“The conclusion of the Commission should undoubtedly be considered in connection with the facts on which that conclusion was based; and the principal fact which seems to have been in the mind of the Commission is satisfactorily explained here, as has been indicated. The evidence offered here on behalf of the railroads, is, in the opinion of the court, sufficient to overcome any prima facie case that may have been made by the findings of the Commission. On the whole testimony, as now before the court, it is not believed that the Commission would have found the rate in question to be unreasonable."

The Circuit Court of Appeals reversed the decision of the Circuit Court and ordered the enforcement of the Commission's order relating to the Social Circle rate, but denied its petition as to the Atlanta rate. Both parties appealed to the Supreme Court, the Commission asking for the enforcement of its order as to the Atlanta rate, the railways seeking the reversal of the decree of the Circuit Court of Appeals as to the Social Circle rate.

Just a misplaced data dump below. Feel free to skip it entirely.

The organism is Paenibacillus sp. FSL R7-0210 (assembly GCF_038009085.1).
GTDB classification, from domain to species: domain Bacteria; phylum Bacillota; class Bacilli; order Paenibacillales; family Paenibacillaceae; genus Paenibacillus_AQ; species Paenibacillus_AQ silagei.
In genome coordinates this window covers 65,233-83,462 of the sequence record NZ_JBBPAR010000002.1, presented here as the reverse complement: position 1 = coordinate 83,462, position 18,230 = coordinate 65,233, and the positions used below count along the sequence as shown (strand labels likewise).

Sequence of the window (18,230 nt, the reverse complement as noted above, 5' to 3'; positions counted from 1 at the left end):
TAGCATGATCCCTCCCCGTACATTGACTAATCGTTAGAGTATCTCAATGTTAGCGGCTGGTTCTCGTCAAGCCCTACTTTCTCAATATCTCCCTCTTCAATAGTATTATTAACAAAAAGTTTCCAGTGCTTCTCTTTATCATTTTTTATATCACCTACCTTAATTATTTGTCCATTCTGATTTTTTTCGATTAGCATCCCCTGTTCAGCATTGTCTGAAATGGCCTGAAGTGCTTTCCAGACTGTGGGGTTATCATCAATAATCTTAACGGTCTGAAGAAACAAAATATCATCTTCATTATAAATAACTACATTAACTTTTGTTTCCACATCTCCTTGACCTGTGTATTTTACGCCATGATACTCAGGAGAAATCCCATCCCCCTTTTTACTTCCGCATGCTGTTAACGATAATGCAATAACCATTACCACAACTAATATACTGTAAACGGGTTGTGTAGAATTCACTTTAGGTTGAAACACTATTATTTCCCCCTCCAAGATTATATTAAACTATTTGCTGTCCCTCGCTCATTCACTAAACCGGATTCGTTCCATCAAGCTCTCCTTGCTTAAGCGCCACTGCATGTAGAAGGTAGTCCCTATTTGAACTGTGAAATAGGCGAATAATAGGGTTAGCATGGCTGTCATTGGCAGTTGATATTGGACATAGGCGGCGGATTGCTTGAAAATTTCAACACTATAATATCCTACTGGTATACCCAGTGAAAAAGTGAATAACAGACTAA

The Supreme Court sustained the Circuit Court of Appeals on both points in a most notable decision, written by Judge Shiras, in which it declared that the Commission had not received from Congress the power to fix or make rates. This decision was rendered on March 30, 1896. The position taken by the Supreme Court in regard to the Atlanta rate is shown by the following: